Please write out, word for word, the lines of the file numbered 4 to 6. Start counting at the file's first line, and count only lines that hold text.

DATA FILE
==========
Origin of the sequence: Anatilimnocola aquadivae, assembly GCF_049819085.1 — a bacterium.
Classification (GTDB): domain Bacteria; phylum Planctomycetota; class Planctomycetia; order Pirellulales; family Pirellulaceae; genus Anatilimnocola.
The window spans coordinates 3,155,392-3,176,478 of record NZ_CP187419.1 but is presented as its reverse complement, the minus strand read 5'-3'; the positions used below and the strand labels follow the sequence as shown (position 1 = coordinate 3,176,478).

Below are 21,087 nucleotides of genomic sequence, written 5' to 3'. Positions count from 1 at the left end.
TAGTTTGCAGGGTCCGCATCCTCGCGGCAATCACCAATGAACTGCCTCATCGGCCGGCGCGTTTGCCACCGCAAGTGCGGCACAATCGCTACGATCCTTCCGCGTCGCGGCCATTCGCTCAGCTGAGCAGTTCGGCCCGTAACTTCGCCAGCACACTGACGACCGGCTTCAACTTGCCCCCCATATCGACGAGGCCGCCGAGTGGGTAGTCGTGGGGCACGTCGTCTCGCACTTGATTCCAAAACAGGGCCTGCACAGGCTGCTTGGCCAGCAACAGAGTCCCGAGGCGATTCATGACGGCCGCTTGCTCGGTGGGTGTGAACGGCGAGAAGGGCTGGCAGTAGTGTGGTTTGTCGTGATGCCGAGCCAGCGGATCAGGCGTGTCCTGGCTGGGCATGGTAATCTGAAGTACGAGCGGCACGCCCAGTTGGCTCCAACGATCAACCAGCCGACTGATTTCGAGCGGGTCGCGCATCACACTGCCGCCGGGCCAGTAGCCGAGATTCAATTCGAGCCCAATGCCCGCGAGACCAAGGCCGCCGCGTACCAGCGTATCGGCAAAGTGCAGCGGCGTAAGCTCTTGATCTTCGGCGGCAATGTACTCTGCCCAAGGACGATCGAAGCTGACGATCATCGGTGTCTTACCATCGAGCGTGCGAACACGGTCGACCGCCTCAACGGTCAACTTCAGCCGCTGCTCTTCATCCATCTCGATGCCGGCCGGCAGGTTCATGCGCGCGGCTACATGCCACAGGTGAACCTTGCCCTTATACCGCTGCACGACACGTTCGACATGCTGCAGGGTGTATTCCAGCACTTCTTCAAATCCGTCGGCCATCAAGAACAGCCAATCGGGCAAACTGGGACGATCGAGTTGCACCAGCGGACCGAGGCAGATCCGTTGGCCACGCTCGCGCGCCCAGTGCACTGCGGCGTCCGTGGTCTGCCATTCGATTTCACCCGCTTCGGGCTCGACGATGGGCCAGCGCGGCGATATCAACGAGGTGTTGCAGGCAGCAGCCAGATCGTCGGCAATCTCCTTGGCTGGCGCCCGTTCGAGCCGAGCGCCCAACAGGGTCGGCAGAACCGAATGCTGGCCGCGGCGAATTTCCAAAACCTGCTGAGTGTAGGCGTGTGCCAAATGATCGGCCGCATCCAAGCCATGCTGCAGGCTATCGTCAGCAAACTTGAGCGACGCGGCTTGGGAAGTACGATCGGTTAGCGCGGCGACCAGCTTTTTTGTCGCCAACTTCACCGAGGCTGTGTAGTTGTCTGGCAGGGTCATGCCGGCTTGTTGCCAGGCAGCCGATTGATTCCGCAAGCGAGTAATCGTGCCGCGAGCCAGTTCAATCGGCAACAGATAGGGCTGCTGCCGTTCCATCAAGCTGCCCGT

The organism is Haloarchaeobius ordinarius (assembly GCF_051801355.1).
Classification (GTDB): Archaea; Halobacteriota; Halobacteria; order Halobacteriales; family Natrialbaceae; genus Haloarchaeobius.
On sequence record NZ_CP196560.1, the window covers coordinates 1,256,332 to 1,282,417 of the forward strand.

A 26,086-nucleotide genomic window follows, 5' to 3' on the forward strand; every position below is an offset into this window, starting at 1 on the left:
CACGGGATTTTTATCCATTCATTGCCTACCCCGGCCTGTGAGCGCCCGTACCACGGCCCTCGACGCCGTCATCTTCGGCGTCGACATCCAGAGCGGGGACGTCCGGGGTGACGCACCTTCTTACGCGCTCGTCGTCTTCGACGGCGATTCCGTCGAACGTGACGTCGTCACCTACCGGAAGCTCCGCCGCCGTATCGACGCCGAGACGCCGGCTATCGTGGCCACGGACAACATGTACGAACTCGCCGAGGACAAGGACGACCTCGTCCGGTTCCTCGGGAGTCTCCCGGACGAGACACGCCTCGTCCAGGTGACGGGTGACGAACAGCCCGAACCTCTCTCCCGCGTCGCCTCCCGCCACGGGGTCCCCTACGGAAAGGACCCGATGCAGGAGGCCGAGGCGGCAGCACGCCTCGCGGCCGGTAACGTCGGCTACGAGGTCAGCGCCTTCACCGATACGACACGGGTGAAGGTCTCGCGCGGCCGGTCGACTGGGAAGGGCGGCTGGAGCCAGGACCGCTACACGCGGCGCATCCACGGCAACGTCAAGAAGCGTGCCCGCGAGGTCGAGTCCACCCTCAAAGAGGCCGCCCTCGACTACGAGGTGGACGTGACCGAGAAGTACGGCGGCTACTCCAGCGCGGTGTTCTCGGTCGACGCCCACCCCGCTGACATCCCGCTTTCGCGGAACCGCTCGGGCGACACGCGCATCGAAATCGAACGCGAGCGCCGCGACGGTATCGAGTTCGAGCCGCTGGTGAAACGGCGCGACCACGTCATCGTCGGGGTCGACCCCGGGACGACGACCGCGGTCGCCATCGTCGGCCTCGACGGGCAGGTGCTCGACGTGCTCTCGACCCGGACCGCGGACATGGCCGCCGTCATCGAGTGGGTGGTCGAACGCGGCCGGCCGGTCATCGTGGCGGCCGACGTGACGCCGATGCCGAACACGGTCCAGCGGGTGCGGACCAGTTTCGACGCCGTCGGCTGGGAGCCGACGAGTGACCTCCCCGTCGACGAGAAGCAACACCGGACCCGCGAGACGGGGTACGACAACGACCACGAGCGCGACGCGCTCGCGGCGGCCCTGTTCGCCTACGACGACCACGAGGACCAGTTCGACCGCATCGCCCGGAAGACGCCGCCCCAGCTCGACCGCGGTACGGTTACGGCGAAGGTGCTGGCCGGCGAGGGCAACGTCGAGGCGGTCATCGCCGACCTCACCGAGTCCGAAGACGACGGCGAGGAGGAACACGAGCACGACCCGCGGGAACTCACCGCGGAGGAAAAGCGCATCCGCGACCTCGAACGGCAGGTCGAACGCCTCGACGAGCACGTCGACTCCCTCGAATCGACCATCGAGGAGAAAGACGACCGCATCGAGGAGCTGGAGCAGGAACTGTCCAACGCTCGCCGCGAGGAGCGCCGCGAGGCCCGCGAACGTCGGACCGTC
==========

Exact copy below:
Below are 21,087 nucleotides of genomic sequence, written 5' to 3'. Positions count from 1 at the left end.
TAGTTTGCAGGGTCCGCATCCTCGCGGCAATCACCAATGAACTGCCTCATCGGCCGGCGCGTTTGCCACCGCAAGTGCGGCACAATCGCTACGATCCTTCCGCGTCGCGGCCATTCGCTCAGCTGAGCAGTTCGGCCCGTAACTTCGCCAGCACACTGACGACCGGCTTCAACTTGCCCCCCATATCGACGAGGCCGCCGAGTGGGTAGTCGTGGGGCACGTCGTCTCGCACTTGATTCCAAAACAGGGCCTGCACAGGCTGCTTGGCCAGCAACAGAGTCCCGAGGCGATTCATGACGGCCGCTTGCTCGGTGGGTGTGAACGGCGAGAAGGGCTGGCAGTAGTGTGGTTTGTCGTGATGCCGAGCCAGCGGATCAGGCGTGTCCTGGCTGGGCATGGTAATCTGAAGTACGAGCGGCACGCCCAGTTGGCTCCAACGATCAACCAGCCGACTGATTTCGAGCGGGTCGCGCATCACACTGCCGCCGGGCCAGTAGCCGAGATTCAATTCGAGCCCAATGCCCGCGAGACCAAGGCCGCCGCGTACCAGCGTATCGGCAAAGTGCAGCGGCGTAAGCTCTTGATCTTCGGCGGCAATGTACTCTGCCCAAGGACGATCGAAGCTGACGATCATCGGTGTCTTACCATCGAGCGTGCGAACACGGTCGACCGCCTCAACGGTCAACTTCAGCCGCTGCTCTTCATCCATCTCGATGCCGGCCGGCAGGTTCATGCGCGCGGCTACATGCCACAGGTGAACCTTGCCCTTATACCGCTGCACGACACGTTCGACATGCTGCAGGGTGTATTCCAGCACTTCTTCAAATCCGTCGGCCATCAAGAACAGCCAATCGGGCAAACTGGGACGATCGAGTTGCACCAGCGGACCGAGGCAGATCCGTTGGCCACGCTCGCGCGCCCAGTGCACTGCGGCGTCCGTGGTCTGCCATTCGATTTCACCCGCTTCGGGCTCGACGATGGGCCAGCGCGGCGATATCAACGAGGTGTTGCAGGCAGCAGCCAGATCGTCGGCAATCTCCTTGGCTGGCGCCCGTTCGAGCCGAGCGCCCAACAGGGTCGGCAGAACCGAATGCTGGCCGCGGCGAATTTCCAAAACCTGCTGAGTGTAGGCGTGTGCCAAATGATCGGCCGCATCCAAGCCATGCTGCAGGCTATCGTCAGCAAACTTGAGCGACGCGGCTTGGGAAGTACGATCGGTTAGCGCGGCGACCAGCTTTTTTGTCGCCAACTTCACCGAGGCTGTGTAGTTGTCTGGCAGGGTCATGCCGGCTTGTTGCCAGGCAGCCGATTGATTCCGCAAGCGAGTAATCGTGCCGCGAGCCAGTTCAATCGGCAACAGATAGGGCTGCTGCCGTTCCATCAAGCTGCCCGT

The organism is Haloarchaeobius ordinarius (assembly GCF_051801355.1).